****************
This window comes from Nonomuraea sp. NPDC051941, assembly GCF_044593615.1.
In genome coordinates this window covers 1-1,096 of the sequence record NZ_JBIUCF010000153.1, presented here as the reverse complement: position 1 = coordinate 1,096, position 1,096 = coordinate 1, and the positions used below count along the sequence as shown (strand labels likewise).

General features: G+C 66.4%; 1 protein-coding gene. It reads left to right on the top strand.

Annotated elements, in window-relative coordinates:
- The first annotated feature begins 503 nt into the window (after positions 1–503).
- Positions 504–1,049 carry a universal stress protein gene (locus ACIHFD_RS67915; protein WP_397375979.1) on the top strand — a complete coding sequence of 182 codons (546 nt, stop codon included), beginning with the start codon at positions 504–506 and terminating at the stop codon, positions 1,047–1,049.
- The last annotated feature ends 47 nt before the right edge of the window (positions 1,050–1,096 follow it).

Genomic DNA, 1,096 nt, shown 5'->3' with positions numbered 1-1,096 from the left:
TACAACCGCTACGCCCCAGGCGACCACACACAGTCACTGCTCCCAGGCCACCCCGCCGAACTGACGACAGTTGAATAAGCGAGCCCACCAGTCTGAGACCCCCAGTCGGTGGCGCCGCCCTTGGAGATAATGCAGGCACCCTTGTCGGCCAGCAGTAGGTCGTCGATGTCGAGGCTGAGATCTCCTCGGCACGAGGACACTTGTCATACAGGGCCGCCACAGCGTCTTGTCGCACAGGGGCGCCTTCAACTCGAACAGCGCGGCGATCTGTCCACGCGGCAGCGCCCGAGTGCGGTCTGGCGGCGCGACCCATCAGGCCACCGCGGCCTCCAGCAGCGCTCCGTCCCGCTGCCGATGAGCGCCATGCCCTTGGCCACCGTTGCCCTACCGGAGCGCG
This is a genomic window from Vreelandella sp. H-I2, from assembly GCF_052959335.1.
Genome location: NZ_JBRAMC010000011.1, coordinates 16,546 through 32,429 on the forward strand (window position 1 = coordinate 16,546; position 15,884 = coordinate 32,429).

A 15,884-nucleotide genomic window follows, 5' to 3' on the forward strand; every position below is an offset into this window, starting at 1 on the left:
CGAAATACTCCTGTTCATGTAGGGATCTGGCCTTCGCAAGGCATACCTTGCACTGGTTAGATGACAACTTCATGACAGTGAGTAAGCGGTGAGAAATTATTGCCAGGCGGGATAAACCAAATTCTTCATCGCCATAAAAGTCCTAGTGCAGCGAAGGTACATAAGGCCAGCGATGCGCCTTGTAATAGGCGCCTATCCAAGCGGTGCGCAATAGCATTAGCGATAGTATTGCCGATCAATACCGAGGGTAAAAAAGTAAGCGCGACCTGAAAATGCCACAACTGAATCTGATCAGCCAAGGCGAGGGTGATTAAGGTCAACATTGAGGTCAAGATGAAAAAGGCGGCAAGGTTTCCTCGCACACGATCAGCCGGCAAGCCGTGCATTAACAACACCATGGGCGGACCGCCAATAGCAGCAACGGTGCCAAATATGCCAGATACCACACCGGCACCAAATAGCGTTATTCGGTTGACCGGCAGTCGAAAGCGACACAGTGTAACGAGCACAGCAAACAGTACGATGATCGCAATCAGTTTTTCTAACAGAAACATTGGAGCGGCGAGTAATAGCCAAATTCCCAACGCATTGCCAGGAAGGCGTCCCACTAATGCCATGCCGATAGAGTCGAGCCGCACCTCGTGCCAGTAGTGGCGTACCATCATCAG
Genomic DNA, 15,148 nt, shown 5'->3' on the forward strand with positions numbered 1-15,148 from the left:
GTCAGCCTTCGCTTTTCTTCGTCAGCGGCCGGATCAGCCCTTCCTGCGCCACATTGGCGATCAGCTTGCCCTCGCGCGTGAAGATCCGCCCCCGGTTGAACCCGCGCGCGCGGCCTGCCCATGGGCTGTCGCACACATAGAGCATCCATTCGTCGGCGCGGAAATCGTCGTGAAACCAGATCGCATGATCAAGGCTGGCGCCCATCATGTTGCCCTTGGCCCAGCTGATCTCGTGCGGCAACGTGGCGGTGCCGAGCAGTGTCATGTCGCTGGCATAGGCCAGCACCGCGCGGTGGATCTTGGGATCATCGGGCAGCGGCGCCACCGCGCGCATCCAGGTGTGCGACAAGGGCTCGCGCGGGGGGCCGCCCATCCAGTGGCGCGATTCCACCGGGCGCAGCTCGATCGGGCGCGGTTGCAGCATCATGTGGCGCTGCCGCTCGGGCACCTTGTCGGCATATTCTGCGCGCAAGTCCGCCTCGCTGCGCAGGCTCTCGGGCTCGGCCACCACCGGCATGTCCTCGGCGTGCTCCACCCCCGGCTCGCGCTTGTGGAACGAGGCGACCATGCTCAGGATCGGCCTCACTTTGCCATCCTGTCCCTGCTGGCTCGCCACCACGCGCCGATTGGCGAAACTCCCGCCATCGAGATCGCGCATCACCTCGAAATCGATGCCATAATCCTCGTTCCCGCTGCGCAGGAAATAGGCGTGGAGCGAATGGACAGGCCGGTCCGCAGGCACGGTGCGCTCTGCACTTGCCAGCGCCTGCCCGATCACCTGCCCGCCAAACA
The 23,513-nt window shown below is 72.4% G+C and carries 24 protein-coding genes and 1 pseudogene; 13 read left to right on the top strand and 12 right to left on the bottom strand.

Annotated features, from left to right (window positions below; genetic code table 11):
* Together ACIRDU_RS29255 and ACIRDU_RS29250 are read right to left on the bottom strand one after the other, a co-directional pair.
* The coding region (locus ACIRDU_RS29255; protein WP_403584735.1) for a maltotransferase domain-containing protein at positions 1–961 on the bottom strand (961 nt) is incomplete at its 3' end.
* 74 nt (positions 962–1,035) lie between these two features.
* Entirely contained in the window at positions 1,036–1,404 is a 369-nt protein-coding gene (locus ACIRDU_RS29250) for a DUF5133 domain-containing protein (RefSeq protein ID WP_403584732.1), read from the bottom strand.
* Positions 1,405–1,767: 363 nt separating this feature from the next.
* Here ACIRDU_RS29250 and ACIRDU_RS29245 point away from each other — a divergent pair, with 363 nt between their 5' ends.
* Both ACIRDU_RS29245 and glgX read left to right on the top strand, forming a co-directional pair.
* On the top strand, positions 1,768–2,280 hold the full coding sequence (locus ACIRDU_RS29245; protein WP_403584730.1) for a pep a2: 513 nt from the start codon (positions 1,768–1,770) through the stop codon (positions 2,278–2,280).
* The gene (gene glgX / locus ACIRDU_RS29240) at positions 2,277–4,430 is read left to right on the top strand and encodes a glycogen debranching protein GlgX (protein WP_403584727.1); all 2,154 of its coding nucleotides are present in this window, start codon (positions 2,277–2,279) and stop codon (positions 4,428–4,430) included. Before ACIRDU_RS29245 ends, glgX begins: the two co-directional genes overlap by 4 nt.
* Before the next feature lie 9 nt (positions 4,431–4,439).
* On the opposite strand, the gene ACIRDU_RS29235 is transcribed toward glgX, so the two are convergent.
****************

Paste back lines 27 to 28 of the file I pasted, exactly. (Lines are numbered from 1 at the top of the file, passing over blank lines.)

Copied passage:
* Before the next feature lie 9 nt (positions 4,431–4,439).
* On the opposite strand, the gene ACIRDU_RS29235 is transcribed toward glgX, so the two are convergent.